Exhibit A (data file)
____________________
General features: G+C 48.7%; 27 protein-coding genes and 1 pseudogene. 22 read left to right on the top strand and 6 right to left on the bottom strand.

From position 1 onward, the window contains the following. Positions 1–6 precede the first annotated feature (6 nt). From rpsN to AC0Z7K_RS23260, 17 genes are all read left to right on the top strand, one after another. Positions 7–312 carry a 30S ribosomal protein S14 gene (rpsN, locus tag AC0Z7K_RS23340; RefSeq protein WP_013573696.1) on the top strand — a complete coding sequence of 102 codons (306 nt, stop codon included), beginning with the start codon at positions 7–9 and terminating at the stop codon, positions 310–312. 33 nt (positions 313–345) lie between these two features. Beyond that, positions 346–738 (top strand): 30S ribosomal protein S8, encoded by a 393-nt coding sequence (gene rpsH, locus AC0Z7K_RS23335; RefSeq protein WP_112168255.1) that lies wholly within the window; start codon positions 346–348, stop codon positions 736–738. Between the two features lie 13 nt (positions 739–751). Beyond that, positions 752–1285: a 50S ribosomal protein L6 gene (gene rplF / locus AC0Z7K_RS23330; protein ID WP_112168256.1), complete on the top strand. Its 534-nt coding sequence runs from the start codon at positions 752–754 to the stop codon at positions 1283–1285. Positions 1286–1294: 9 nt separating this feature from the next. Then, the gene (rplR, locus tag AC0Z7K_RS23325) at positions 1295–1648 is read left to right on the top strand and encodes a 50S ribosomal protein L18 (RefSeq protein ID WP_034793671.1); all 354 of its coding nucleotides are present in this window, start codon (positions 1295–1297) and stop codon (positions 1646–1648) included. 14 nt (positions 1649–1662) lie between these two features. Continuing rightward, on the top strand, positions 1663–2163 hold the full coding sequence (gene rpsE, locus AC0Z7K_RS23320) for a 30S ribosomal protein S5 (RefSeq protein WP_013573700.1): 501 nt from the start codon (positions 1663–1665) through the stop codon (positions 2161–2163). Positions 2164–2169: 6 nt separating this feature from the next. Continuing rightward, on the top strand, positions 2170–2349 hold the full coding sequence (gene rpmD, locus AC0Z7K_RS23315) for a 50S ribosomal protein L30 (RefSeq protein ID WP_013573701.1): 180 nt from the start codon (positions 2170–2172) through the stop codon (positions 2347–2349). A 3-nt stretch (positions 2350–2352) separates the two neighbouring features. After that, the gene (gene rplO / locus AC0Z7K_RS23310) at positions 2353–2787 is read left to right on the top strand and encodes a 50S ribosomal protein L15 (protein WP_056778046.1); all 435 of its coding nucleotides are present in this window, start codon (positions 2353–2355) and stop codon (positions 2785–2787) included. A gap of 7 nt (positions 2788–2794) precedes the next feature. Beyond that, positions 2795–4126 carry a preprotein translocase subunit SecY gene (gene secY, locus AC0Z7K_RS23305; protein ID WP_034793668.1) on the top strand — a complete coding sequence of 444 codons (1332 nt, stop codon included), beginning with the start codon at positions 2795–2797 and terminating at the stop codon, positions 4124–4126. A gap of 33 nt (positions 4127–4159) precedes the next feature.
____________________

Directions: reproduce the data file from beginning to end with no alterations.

General features: G+C 48.7%; 27 protein-coding genes and 1 pseudogene. 22 read left to right on the top strand and 6 right to left on the bottom strand.

From position 1 onward, the window contains the following. Positions 1–6 precede the first annotated feature (6 nt). From rpsN to AC0Z7K_RS23260, 17 genes are all read left to right on the top strand, one after another. Positions 7–312 carry a 30S ribosomal protein S14 gene (rpsN, locus tag AC0Z7K_RS23340; RefSeq protein WP_013573696.1) on the top strand — a complete coding sequence of 102 codons (306 nt, stop codon included), beginning with the start codon at positions 7–9 and terminating at the stop codon, positions 310–312. 33 nt (positions 313–345) lie between these two features. Beyond that, positions 346–738 (top strand): 30S ribosomal protein S8, encoded by a 393-nt coding sequence (gene rpsH, locus AC0Z7K_RS23335; RefSeq protein WP_112168255.1) that lies wholly within the window; start codon positions 346–348, stop codon positions 736–738. Between the two features lie 13 nt (positions 739–751). Beyond that, positions 752–1285: a 50S ribosomal protein L6 gene (gene rplF / locus AC0Z7K_RS23330; protein ID WP_112168256.1), complete on the top strand. Its 534-nt coding sequence runs from the start codon at positions 752–754 to the stop codon at positions 1283–1285. Positions 1286–1294: 9 nt separating this feature from the next. Then, the gene (rplR, locus tag AC0Z7K_RS23325) at positions 1295–1648 is read left to right on the top strand and encodes a 50S ribosomal protein L18 (RefSeq protein ID WP_034793671.1); all 354 of its coding nucleotides are present in this window, start codon (positions 1295–1297) and stop codon (positions 1646–1648) included. 14 nt (positions 1649–1662) lie between these two features. Continuing rightward, on the top strand, positions 1663–2163 hold the full coding sequence (gene rpsE, locus AC0Z7K_RS23320) for a 30S ribosomal protein S5 (RefSeq protein WP_013573700.1): 501 nt from the start codon (positions 1663–1665) through the stop codon (positions 2161–2163). Positions 2164–2169: 6 nt separating this feature from the next. Continuing rightward, on the top strand, positions 2170–2349 hold the full coding sequence (gene rpmD, locus AC0Z7K_RS23315) for a 50S ribosomal protein L30 (RefSeq protein ID WP_013573701.1): 180 nt from the start codon (positions 2170–2172) through the stop codon (positions 2347–2349). A 3-nt stretch (positions 2350–2352) separates the two neighbouring features. After that, the gene (gene rplO / locus AC0Z7K_RS23310) at positions 2353–2787 is read left to right on the top strand and encodes a 50S ribosomal protein L15 (protein WP_056778046.1); all 435 of its coding nucleotides are present in this window, start codon (positions 2353–2355) and stop codon (positions 2785–2787) included. A gap of 7 nt (positions 2788–2794) precedes the next feature. Beyond that, positions 2795–4126 carry a preprotein translocase subunit SecY gene (gene secY, locus AC0Z7K_RS23305; protein ID WP_034793668.1) on the top strand — a complete coding sequence of 444 codons (1332 nt, stop codon included), beginning with the start codon at positions 2795–2797 and terminating at the stop codon, positions 4124–4126. A gap of 33 nt (positions 4127–4159) precedes the next feature.